The morning after learning his son was killed in a highway crash in Cocoa Beach, Florida, William LaPierre turned to social media — just as he had many times before — to seek support from people across the community.

It wasn't his typical message asking for help for the Sacred Hearts Church food pantry that LaPierre and wife Karen founded 15 years ago. Instead, he posted a Facebook message asking people to pray for his family after the death of his son William LaPierre Jr., 59, who had been living in Florida.

Several days later, the elder LaPierre resumed asking for donations for the food pantry, which has provided nourishment to thousands of people during the pandemic.

It was the second time in recent years that LaPierre, known across his hometown of Haverhill as Bill, has experienced the loss of a loved one and then turned his attention to others in need.

He said he continues serving people through the Sacred Hearts pantry to honor his wife's wishes that the pantry remain strong.

On the morning of Dec. 18, 2011, LaPierre's beloved wife was killed by a drunken driver in an incident that shocked the community. The crash happened in front of Heav'nly Donuts, 55 S. Main St., Bradford, as the LaPierres loaded packages of doughnuts for their church into the back of their car. Karen was pinned between two vehicles and died at the scene. The drunken driver's car missed hitting Bill LaPierre by inches.

For years, the LaPierres had made the Sunday morning doughnut stop, and then headed to Sacred Hearts Church to host social gatherings after the 7:30 and 9 a.m. Masses.

At the time, LaPierre turned to his faith in God and forgave the driver who took his wife's life.

"I don't feel anger and I hope she gets help," LaPierre said of the woman who has since gone to prison. "I won't waste my time hating her or being angry .... My faith tells me I have to forgive her."

LaPierre is leaning heavily on his faith again after his son Bill Jr. was killed the night of April 21 when a speeding motorcyclist crashed into a van driven by the younger LaPierre, killing them both.

The elder LaPierre said his grandson Keynen James LaPierre, 24, son of Bill LaPierre Jr., was told the motorcycle was traveling at least 120 mph at the time of the crash.

According to the Florida Today news agency, police said the motorcycle, operated by 26-year-old Cocoa Beach resident David Johnson, was heading south on highway S.R. A1A in Cocoa Beach when the cycle collided with Bill LaPierre Jr.'s van.

Bill LaPierre Sr., 83, said his son was very close to his siblings — sister Faith of Palm Bay, Florida; and brothers Stephen of Gloucester, Randy of Parkland, Florida, and Paul of Cocoa Beach. Bill LaPierre Jr. and his brother Paul operated Woo Ha Taxi in Cocoa Beach.

For Keynen LaPierre, tragedy has struck twice, said the elder LaPierre.

"My grandson lost his mother in 2019 to kidney failure and now he is without a father," LaPierre said with tears in his eyes.

He said Bill Jr. was a dedicated youth baseball coach for many years, a loving husband and father, and an "amazing" uncle to his nine nieces and nephews.

A former varsity football and hockey player for Haverhill High School, Bill Jr. served with the Marines and then moved to Florida in 1987. He married Ronda Coffman in 1996.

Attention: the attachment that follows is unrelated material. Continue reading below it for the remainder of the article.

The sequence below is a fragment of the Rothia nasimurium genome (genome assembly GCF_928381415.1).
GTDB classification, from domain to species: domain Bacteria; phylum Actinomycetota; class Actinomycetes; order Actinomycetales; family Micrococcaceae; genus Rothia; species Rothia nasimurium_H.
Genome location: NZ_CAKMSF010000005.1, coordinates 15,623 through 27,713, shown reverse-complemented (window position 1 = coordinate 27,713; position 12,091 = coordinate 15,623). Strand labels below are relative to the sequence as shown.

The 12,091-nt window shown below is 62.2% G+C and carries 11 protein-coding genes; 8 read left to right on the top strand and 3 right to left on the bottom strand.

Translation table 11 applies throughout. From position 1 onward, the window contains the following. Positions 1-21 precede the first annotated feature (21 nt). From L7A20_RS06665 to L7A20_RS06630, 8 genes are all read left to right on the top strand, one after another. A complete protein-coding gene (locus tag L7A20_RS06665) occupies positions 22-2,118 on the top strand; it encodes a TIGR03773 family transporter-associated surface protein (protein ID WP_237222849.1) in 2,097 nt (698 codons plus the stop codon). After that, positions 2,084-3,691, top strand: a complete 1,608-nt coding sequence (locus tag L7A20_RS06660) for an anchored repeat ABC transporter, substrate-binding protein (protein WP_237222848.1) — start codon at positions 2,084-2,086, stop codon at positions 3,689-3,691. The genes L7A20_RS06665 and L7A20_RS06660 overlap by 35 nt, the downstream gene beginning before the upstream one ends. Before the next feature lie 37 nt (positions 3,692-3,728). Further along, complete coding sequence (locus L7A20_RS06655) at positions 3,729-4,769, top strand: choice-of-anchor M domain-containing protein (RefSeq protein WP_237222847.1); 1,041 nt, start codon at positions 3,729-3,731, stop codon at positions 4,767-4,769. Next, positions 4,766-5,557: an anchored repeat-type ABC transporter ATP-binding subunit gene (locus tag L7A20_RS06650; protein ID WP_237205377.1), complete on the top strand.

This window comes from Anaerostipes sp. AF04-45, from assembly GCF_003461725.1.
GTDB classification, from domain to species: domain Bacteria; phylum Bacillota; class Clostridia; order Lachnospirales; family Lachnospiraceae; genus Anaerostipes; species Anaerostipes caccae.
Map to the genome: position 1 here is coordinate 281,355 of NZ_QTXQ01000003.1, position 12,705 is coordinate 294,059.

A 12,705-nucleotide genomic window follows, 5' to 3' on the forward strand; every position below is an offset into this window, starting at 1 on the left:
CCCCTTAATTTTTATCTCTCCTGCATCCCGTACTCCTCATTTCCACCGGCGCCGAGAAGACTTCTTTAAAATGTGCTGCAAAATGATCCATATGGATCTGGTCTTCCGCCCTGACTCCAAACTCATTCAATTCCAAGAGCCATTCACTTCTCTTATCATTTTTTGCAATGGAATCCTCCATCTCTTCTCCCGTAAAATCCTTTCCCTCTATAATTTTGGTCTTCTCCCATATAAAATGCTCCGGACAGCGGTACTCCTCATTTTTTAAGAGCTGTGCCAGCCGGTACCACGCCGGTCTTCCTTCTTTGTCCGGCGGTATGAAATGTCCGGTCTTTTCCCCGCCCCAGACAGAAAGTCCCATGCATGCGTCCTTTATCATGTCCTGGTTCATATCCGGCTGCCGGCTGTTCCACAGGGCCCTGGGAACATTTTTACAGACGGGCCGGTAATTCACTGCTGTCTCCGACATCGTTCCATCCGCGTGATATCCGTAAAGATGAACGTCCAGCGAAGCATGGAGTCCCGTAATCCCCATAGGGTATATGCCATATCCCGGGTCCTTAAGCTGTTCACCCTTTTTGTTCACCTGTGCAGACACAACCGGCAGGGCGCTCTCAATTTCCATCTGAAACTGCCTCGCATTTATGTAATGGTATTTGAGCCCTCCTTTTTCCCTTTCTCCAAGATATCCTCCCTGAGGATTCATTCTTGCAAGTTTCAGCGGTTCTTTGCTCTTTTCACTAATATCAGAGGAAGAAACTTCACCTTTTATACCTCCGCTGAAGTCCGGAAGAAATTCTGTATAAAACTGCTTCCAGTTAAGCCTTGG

"Earlier in life, he ran a construction company and gave it up during a downturn in the economy and opened the taxi business, which Keynen will help continue to run along with Paul," Bill LaPierre said, adding that grandson Keynen graduated from college last year and teaches in Florida.

"When I think of my kids, they always look after each other," LaPierre said. "My son Bill put family above all things in his life and he was a true leader."

Late last Wednesday night, the phone rang in LaPierre's Haverhill home. He said he had a sudden feeling it was bad news.

"My first thought was, why didn't God take me?'' he said of learning his son had been killed. "I'm older and I've lived my life. Why did you take someone young whose son needed him?

"My belief in God gets me through this, and I don't try to understand why (Bill Jr. was killed)," he said. "The whole thing should not have happened."

The morning after he learned his son was killed, LaPierre used a Facebook posting to inform the community about the death and to seek prayers.

Several days later, he was back to posting a message seeking support for the food pantry. He told the community that the pantry was closed last Thursday and Friday for long-awaited renovations, including painting and new flooring. Just as he's done weekly during the pandemic, LaPierre asked for food donations to help meet the constant demand from a community still suffering effects of the pandemic.

The pantry reopened Monday. That night, LaPierre took time to attend a Mass at St. Basil's retreat center in Methuen.

"I went for support and prayer," he said.

LaPierre said his family is planning a celebration of his son's life. It will happen in May in Florida.

"One of my grandsons will sing a song and (sons) Randy and Stephen will accompany him on musical instruments," LaPierre said. "We want it to be what Keynen wants, and I told him I will give the eulogy."


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